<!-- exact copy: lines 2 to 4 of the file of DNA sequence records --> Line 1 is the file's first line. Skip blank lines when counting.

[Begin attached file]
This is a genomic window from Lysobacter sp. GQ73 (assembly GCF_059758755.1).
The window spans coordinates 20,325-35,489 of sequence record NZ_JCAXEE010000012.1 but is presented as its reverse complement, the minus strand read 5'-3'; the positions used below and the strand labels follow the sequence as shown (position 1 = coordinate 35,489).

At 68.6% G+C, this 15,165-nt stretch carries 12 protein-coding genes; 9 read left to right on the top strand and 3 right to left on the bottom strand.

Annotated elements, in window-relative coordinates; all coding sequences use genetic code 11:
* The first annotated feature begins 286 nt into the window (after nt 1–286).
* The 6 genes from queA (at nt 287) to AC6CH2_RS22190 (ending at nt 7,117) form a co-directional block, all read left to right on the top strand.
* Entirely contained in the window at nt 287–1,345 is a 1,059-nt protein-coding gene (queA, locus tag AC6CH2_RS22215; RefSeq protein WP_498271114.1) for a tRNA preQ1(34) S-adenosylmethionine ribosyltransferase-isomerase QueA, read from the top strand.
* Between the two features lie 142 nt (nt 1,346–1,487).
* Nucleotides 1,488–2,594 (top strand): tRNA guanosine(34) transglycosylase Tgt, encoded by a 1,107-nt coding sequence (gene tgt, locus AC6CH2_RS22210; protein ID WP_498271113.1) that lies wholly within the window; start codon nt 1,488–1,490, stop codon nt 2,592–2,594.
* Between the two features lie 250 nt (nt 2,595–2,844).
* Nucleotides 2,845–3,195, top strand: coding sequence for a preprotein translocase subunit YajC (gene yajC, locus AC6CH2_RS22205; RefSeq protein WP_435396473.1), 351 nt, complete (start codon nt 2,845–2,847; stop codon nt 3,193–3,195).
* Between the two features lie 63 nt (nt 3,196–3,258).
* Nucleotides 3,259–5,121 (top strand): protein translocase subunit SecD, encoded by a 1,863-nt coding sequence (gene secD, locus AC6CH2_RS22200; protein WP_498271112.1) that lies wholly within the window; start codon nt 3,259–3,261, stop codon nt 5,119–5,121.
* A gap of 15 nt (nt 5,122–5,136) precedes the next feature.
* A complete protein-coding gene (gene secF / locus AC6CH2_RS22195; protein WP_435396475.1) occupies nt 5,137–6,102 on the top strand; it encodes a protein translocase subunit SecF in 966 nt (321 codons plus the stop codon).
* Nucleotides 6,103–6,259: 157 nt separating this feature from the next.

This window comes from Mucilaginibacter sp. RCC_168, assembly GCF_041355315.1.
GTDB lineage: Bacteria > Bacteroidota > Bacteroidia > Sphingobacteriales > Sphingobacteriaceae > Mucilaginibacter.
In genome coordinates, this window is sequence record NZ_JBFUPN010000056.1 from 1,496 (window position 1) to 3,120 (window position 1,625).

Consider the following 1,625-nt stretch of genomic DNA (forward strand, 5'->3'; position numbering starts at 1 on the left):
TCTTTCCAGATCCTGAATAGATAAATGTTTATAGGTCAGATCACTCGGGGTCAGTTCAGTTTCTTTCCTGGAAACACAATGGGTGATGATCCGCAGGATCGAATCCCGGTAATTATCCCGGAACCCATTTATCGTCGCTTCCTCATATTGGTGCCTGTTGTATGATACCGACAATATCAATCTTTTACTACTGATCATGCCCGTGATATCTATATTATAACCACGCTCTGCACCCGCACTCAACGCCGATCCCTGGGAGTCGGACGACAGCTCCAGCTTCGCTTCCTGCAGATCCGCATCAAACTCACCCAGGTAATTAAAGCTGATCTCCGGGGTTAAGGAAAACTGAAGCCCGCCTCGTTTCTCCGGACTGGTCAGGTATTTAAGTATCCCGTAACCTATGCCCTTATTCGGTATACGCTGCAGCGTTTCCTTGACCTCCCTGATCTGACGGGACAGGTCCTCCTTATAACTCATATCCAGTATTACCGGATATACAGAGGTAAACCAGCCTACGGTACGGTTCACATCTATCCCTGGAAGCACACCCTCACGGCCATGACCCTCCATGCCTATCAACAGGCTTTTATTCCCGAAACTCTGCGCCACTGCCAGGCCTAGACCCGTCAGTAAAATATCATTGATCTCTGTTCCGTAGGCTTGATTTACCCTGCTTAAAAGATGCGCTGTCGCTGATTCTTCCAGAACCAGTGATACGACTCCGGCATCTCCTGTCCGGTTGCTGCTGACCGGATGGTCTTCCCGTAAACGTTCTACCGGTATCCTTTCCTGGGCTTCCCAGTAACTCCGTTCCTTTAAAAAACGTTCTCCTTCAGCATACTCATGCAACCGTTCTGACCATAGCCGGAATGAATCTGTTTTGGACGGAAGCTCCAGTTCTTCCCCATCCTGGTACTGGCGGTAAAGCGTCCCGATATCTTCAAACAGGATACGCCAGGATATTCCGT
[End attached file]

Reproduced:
The window spans coordinates 20,325-35,489 of sequence record NZ_JCAXEE010000012.1 but is presented as its reverse complement, the minus strand read 5'-3'; the positions used below and the strand labels follow the sequence as shown (position 1 = coordinate 35,489).

At 68.6% G+C, this 15,165-nt stretch carries 12 protein-coding genes; 9 read left to right on the top strand and 3 right to left on the bottom strand.

Annotated elements, in window-relative coordinates; all coding sequences use genetic code 11: